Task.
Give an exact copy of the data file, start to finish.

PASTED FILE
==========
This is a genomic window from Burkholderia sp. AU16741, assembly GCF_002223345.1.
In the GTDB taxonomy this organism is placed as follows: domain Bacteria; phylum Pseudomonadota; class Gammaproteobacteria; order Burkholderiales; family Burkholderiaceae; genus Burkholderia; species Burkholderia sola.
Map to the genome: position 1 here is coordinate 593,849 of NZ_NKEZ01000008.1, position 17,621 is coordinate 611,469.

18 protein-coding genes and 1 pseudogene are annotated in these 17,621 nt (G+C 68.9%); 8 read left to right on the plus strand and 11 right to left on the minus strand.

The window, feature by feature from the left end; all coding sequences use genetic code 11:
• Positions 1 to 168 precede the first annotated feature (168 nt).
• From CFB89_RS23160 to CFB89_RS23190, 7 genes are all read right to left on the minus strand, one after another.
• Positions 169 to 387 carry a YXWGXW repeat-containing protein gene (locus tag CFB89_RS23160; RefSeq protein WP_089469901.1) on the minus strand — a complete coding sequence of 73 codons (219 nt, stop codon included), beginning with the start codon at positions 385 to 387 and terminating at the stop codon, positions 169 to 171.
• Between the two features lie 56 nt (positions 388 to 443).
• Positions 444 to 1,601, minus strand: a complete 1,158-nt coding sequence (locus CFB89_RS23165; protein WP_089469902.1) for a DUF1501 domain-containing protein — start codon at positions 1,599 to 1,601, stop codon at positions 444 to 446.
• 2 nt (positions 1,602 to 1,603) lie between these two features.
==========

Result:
This is a genomic window from Burkholderia sp. AU16741, assembly GCF_002223345.1.
In the GTDB taxonomy this organism is placed as follows: domain Bacteria; phylum Pseudomonadota; class Gammaproteobacteria; order Burkholderiales; family Burkholderiaceae; genus Burkholderia; species Burkholderia sola.
Map to the genome: position 1 here is coordinate 593,849 of NZ_NKEZ01000008.1, position 17,621 is coordinate 611,469.

18 protein-coding genes and 1 pseudogene are annotated in these 17,621 nt (G+C 68.9%); 8 read left to right on the plus strand and 11 right to left on the minus strand.

The window, feature by feature from the left end; all coding sequences use genetic code 11:
• Positions 1 to 168 precede the first annotated feature (168 nt).
• From CFB89_RS23160 to CFB89_RS23190, 7 genes are all read right to left on the minus strand, one after another.
• Positions 169 to 387 carry a YXWGXW repeat-containing protein gene (locus tag CFB89_RS23160; RefSeq protein WP_089469901.1) on the minus strand — a complete coding sequence of 73 codons (219 nt, stop codon included), beginning with the start codon at positions 385 to 387 and terminating at the stop codon, positions 169 to 171.
• Between the two features lie 56 nt (positions 388 to 443).
• Positions 444 to 1,601, minus strand: a complete 1,158-nt coding sequence (locus CFB89_RS23165; protein WP_089469902.1) for a DUF1501 domain-containing protein — start codon at positions 1,599 to 1,601, stop codon at positions 444 to 446.
• 2 nt (positions 1,602 to 1,603) lie between these two features.